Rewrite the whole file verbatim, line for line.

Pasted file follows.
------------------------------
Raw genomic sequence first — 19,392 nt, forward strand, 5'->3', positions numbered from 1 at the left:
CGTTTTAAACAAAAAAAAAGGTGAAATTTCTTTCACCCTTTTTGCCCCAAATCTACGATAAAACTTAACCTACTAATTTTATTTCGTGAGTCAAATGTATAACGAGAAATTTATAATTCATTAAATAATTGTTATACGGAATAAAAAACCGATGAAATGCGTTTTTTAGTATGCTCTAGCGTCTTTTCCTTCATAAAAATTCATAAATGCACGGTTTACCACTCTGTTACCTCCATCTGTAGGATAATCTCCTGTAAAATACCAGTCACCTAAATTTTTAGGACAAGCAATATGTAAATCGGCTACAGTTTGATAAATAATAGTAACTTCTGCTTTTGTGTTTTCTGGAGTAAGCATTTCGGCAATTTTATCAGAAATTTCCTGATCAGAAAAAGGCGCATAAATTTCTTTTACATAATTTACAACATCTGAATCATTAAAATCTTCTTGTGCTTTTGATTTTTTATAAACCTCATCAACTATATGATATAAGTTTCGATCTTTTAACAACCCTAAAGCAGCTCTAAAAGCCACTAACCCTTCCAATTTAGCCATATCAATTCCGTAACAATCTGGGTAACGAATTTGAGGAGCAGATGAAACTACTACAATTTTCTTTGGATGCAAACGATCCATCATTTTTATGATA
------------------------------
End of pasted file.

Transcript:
Raw genomic sequence first — 19,392 nt, forward strand, 5'->3', positions numbered from 1 at the left:
CGTTTTAAACAAAAAAAAAGGTGAAATTTCTTTCACCCTTTTTGCCCCAAATCTACGATAAAACTTAACCTACTAATTTTATTTCGTGAGTCAAATGTATAACGAGAAATTTATAATTCATTAAATAATTGTTATACGGAATAAAAAACCGATGAAATGCGTTTTTTAGTATGCTCTAGCGTCTTTTCCTTCATAAAAATTCATAAATGCACGGTTTACCACTCTGTTACCTCCATCTGTAGGATAATCTCCTGTAAAATACCAGTCACCTAAATTTTTAGGACAAGCAATATGTAAATCGGCTACAGTTTGATAAATAATAGTAACTTCTGCTTTTGTGTTTTCTGGAGTAAGCATTTCGGCAATTTTATCAGAAATTTCCTGATCAGAAAAAGGCGCATAAATTTCTTTTACATAATTTACAACATCTGAATCATTAAAATCTTCTTGTGCTTTTGATTTTTTATAAACCTCATCAACTATATGATATAAGTTTCGATCTTTTAACAACCCTAAAGCAGCTCTAAAAGCCACTAACCCTTCCAATTTAGCCATATCAATTCCGTAACAATCTGGGTAACGAATTTGAGGAGCAGATGAAACTACTACAATTTTCTTTGGATGCAAACGATCCATCATTTTTATGATA